5. When you write "currency", you refer to coins and paper notes. Only the government issues those. So far so good.Later, you write:"Most modern sovereign governments make payments in their own currency, and require tax payments in the same currency."I pay taxes using a checking account, not with coins and paper.To me, as customer of a private bank, it appears as if, not only the government, but also a private bank can issue the thing with which I pay taxes: when a bank grants a loan and credits my checking account, I can use the credits to pay taxes.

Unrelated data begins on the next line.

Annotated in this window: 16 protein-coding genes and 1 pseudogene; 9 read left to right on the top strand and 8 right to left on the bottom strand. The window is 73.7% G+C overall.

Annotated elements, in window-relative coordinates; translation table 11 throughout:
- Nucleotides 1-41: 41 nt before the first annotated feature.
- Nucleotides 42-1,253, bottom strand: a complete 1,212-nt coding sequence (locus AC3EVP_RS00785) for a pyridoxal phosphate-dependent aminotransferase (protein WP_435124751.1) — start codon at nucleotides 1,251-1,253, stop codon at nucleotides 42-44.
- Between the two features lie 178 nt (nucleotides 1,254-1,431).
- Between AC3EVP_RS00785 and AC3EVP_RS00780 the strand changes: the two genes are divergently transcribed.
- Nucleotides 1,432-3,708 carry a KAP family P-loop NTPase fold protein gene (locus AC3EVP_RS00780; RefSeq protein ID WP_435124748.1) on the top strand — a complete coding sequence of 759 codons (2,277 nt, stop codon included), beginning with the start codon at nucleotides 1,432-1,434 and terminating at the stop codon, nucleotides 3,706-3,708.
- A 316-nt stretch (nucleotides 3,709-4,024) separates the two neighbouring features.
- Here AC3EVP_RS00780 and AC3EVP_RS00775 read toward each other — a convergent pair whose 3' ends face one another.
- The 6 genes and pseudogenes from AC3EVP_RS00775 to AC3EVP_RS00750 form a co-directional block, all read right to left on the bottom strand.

6. "I pay taxes using a checking account, not with coins and paper."Most people do, but the key point is that the denomination in which you pay taxes is in your domestic currency (in the US you pay $X out of your checking account etc.)."To me, as customer of a private bank, it appears as if, not only the government, but also a private bank can issue the thing with which I pay taxes: when a bank grants a loan and credits my checking account, I can use the credits to pay taxes."That's very true. And this is where the whole thing ties into the sectoral balances in the previous posts. The private sector — i.e. you — can indeed get access to money that is, in all essentials, created by the banking system. However, this means that the private sector as a whole takes on more debt.